That’s the nice thing about being a work in progress. You’re never out of things to fix.
Hi, I’m Maggie. If you liked this post, you might like some of my other work, like my depressing webcomic, “In Space, No One Can Hear You Cry” or my writing over at Medium. You can also donate to the PayPal and help my girlfriend and I get groceries and pay our rent. Anything is greatly appreciated! Thanks for reading!
I fashioned a boat, and set sail to be free, left my pressures behind and became a new me. But it didn’t last long, sure the first week was fine, but soon I had found what had been plaguing my mind. They were things I can’t sail from, things I had scorned, things that I soon found that I’d mourn. Sure, sailing is fine, but you can’t run from your mind, no matter how far you go, it’s not far behind.
So I fixed a car, and drove off with no cares, left behind gossip and rumors and stares. At first it was nice, being alone on the street, forgetting your failures and denying defeat. But try as I might, I knew it can’t last, my tires were shot and running short on gas. You can put up a stop sign, you can drive through the night, but it won’t stop insecurities, it won’t stop your plights.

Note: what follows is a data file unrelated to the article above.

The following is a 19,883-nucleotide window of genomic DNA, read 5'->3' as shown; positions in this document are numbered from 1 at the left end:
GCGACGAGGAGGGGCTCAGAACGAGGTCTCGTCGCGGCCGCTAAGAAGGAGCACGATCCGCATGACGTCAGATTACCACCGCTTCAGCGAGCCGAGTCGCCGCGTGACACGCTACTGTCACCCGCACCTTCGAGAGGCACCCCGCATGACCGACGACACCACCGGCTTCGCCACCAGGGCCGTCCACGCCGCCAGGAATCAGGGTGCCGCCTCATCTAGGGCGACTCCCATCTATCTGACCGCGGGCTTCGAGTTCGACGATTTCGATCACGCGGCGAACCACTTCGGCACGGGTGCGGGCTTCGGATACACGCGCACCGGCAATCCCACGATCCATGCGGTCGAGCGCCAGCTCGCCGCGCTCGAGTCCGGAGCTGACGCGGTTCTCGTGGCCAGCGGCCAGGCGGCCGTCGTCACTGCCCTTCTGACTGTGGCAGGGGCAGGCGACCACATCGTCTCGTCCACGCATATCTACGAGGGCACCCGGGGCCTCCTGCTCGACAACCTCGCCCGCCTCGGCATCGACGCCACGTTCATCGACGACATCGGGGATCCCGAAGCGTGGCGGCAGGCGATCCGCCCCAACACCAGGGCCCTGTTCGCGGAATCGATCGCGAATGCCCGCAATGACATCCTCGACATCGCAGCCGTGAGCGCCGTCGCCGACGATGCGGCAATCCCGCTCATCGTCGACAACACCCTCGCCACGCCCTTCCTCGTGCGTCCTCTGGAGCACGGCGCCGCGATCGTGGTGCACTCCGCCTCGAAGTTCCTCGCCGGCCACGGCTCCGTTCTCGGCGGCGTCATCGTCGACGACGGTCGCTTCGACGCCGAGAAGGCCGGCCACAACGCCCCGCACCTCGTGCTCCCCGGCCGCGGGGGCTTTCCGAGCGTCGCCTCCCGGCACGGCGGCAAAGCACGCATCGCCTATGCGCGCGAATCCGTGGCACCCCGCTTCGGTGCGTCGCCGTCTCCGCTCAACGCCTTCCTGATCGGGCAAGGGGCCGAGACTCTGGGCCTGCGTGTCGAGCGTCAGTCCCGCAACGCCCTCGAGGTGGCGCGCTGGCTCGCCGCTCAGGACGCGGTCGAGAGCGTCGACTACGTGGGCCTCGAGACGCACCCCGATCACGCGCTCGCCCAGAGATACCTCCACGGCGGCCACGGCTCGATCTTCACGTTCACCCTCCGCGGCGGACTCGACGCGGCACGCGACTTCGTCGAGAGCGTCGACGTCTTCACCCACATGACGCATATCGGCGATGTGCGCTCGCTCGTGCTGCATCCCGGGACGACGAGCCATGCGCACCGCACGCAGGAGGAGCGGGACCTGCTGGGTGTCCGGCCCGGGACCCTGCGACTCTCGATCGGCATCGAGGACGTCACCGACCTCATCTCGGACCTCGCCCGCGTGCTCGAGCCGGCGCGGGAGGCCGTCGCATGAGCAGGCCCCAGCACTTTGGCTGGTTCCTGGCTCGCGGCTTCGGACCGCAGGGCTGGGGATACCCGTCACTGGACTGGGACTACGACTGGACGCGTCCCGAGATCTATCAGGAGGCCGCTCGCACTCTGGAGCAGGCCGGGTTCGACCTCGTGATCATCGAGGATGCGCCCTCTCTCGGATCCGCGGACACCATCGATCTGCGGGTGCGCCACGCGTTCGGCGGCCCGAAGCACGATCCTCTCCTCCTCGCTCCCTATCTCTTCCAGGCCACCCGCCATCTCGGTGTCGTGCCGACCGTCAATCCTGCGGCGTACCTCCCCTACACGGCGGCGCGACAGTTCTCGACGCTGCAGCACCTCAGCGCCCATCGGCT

So I bought a plane, I flew into the skies, away from the pressures, away from the lies. I soared through the clouds, I flew with the birds, ignoring those taunts and all their cruel words. The engines were weak, the landing gear broke, this whole idea had turned into a joke. I was forced to land, my trip was a bust, my reasons were flawed and my feelings unjust.
I tried to sail, to drive and to fly, but it didn’t matter which one I’d try; you can’t run away from the problems you have, the things they have said, their opinions of you rattling ’round in your head. Try as you might, you can’t shake the pain, the thoughts that it brings will drive you insane. So if you can’t run, then what do you do? How do you run from your problem when the problem is you?
Hey. I’m Maggie. Like this thing I did? Then you might like other things I do! You can read my depressing webcomic, “In Space, No One Can Hear You Cry” or check out my work at Medium. You can also donate to my girlfriend and mines PayPal if you so wish. Anything you give would be greatly appreciated and go towards helping us pay rent and get groceries. Thanks for reading!
This “Close To Monsters” is brought to you by the fact that you were probably destined to fail.
Hey. I’m Maggie. Like this thing I made? I make other things you might like. Check out my other webcomic, “In Space, No One Can Hear You Cry”, or my writings over at Medium. I am also launching a podcast network this December. Thanks for reading!